Powered by NewsLook.com
Elephants Help Keep 18-Wheeler From Toppling Over

Elephants Help Keep 18-Wheeler From Toppling Over

Newsy (Mar. 25, 2015) — The Natchitoches Parish Sheriff&apos;s Office discovered two elephants keeping a tractor-trailer that had gotten stuck in some mud upright on a highway. Video provided by Newsy
Powered by NewsLook.com
Baby 'pet' Orangutan Rescued from Chicken Cage Takes First Steps

Baby 'pet' Orangutan Rescued from Chicken Cage Takes First Steps

Reuters - Light News Video Online (Mar. 25, 2015) — Buti, a baby orangutan who was left malnourished in a chicken cage before his rescue, takes his first steps after months of painful physical therapy. Mana Rabiee reports. Video provided by Reuters
Powered by NewsLook.com

Search ScienceDaily

Number of stories in archives: 140,361

Find with keyword(s):
 
Enter a keyword or phrase to search ScienceDaily for related topics and research stories.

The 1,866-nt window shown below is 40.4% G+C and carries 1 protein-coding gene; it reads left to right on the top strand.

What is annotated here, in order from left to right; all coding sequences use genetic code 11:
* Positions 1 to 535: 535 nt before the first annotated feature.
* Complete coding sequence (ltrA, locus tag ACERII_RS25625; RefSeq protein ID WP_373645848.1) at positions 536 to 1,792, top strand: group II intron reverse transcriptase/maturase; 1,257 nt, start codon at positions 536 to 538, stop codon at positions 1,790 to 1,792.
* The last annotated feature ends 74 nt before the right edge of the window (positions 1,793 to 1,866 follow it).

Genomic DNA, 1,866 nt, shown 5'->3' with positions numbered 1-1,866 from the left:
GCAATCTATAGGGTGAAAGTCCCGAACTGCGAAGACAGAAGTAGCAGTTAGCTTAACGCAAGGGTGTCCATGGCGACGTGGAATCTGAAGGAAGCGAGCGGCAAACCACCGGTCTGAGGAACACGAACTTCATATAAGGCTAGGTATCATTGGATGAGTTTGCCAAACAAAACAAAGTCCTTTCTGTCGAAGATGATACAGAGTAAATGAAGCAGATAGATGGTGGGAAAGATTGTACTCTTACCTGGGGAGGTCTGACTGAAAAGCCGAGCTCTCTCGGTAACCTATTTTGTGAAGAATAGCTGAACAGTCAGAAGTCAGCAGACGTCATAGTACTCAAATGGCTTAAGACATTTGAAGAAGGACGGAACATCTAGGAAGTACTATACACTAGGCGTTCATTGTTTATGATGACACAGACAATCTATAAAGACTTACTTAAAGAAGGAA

Save/Print:
Share:  

Breaking News:

Strange & Offbeat Stories

 

Plants & Animals

Earth & Climate

Fossils & Ruins

In Other News

... from NewsDaily.com

Science News

Health News

Environment News

Technology News



Save/Print:
Share:  

Free Subscriptions


Get the latest science news with ScienceDaily's free email newsletters, updated daily and weekly. Or view hourly updated newsfeeds in your RSS reader:

Get Social & Mobile


Keep up to date with the latest news from ScienceDaily via social networks and mobile apps:

Have Feedback?


Tell us what you think of ScienceDaily -- we welcome both positive and negative comments. Have any problems using the site? Questions?
Mobile iPhone Android Web
Follow Facebook Twitter Google+
Subscribe RSS Feeds Email Newsletters
Latest Headlines Health & Medicine Mind & Brain Space & Time Matter & Energy Computers & Math Plants & Animals Earth & Climate Fossils & Ruins